Every single road-going car on the planet uses tyres. These inanimate objects give our cars traction on the road, and mean the difference between life and death. Vulcanised rubber is the main component used to make tyres. In the late 19th century, Charles Goodyear invented vulcanised rubber.
Thanks to him, we don’t have to drive on wheels with bands of metal wrapped around them anymore! Tyre technology has come a long way since those days, and we can enjoy the benefits of tyres that are durable and long-lasting.
Image credit: Peter aka anemoneprojectors
Like all items used to make a car, tyres only have a limited lifespan. The older a tyre is, the higher the probability of blowouts, cracking and age-related problems.
What happens to tyres as they age?
You know how old rubber bands crack as they stretch, and often split when you stretch them far enough? A similar thing happens with car tyres.
As you know, car tyres are just big rubber rings. They contain chemicals to slow down the ageing process, but there is no way you can make a tyre last forever.
Old tyres will often have cracks running along the sidewalls and in the main tread areas. Every time you drive over bumps in the road, you increase the stress that your tyres get subjected to.
It’s that extra stress that increases the likelihood of bad things happening. Unless you drive over spikes in the road, your old tyres will most likely suffer from a blowout when it can’t handle the stress any longer.
When should I change my tyres?
Every tyre ever made has a week and year stamp on the sidewall. For example, your tyres might say “1410.”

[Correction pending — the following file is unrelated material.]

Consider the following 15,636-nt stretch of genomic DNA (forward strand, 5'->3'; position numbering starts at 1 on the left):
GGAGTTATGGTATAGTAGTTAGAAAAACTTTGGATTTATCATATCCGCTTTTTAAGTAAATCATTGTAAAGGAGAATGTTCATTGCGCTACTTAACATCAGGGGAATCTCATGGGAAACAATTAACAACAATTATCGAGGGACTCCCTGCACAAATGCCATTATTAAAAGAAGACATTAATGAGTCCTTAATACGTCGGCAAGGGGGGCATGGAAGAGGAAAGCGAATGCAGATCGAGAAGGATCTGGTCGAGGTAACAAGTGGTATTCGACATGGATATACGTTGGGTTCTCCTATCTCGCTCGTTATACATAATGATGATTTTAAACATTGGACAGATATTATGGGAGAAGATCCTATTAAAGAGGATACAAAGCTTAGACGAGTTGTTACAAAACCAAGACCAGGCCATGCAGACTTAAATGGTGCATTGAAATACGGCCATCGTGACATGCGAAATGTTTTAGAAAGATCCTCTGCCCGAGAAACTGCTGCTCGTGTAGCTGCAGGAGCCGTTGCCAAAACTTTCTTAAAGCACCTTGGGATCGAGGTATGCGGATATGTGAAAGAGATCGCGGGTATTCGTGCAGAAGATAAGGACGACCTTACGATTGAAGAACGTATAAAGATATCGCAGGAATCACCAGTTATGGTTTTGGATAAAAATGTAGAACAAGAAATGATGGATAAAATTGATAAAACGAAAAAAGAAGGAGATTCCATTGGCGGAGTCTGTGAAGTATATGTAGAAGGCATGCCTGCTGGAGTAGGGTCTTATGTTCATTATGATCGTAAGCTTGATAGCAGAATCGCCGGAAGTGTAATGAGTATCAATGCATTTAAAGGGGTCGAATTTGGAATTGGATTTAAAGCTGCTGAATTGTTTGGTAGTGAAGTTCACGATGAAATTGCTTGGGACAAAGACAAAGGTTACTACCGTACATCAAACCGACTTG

There is some debate on how old a car tyre should be before it needs replacing. Most tyre experts advocate replacing your car tyres if they are five years old.
Another situation where you need to change your tyres is when the tread runs low.
Brand new tyres have a tread depth of 8mm. In Europe and other parts of the world, the legal limit is 1.6mm. I recommend replacing your worn tyres when they get to around 3mm. Even the legal limit of 1.6mm is quite dangerous in adverse weather conditions.
Are budget tyres OK?
The short answer is “it depends.”
New tyres on the market are suitable for specific target audiences. Budget tyres are good for cars that are quite old and where maintenance budgets are tight. Mid-range and premium tyres are for cars where durability, traction and looks are key.
The guys at RRG Nissan recommend mid-range tyres for everyday cars. And premium models for high-performance and exotic cars.
Where should I buy new tyres?
Anywhere that sells tyres, of course!
Some people prefer to buy their tyres on the Internet, whereas others will visit their friendly local tyre fitters. A few people might even get new tyres from a car service centre. As long as the place you buy your tyres from are experts at their jobs, and don’t appear to be “dodgy” you will be OK.
Thanks for reading today’s article!